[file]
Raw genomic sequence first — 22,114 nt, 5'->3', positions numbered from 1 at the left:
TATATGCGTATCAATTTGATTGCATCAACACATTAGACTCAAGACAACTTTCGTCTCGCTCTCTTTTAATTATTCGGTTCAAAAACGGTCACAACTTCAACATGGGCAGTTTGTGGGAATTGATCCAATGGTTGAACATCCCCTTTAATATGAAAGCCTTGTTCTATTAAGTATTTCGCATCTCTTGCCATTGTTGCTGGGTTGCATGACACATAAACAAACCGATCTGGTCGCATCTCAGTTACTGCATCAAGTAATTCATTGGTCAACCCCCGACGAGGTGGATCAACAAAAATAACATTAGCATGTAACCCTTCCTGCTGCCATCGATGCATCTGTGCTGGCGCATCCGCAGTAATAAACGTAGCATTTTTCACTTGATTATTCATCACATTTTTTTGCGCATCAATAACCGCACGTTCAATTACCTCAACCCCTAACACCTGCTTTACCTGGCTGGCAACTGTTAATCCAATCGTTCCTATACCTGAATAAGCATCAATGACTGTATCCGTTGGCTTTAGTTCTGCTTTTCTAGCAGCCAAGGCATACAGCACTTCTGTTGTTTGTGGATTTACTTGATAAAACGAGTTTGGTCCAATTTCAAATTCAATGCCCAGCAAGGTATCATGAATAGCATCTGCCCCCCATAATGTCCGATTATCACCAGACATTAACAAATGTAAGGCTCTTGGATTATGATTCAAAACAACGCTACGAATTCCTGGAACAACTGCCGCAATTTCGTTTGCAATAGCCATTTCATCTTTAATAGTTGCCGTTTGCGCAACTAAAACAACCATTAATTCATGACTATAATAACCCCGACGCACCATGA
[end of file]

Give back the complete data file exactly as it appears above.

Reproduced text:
Raw genomic sequence first — 22,114 nt, 5'->3', positions numbered from 1 at the left:
TATATGCGTATCAATTTGATTGCATCAACACATTAGACTCAAGACAACTTTCGTCTCGCTCTCTTTTAATTATTCGGTTCAAAAACGGTCACAACTTCAACATGGGCAGTTTGTGGGAATTGATCCAATGGTTGAACATCCCCTTTAATATGAAAGCCTTGTTCTATTAAGTATTTCGCATCTCTTGCCATTGTTGCTGGGTTGCATGACACATAAACAAACCGATCTGGTCGCATCTCAGTTACTGCATCAAGTAATTCATTGGTCAACCCCCGACGAGGTGGATCAACAAAAATAACATTAGCATGTAACCCTTCCTGCTGCCATCGATGCATCTGTGCTGGCGCATCCGCAGTAATAAACGTAGCATTTTTCACTTGATTATTCATCACATTTTTTTGCGCATCAATAACCGCACGTTCAATTACCTCAACCCCTAACACCTGCTTTACCTGGCTGGCAACTGTTAATCCAATCGTTCCTATACCTGAATAAGCATCAATGACTGTATCCGTTGGCTTTAGTTCTGCTTTTCTAGCAGCCAAGGCATACAGCACTTCTGTTGTTTGTGGATTTACTTGATAAAACGAGTTTGGTCCAATTTCAAATTCAATGCCCAGCAAGGTATCATGAATAGCATCTGCCCCCCATAATGTCCGATTATCACCAGACATTAACAAATGTAAGGCTCTTGGATTATGATTCAAAACAACGCTACGAATTCCTGGAACAACTGCCGCAATTTCGTTTGCAATAGCCATTTCATCTTTAATAGTTGCCGTTTGCGCAACTAAAACAACCATTAATTCATGACTATAATAACCCCGACGCACCATGA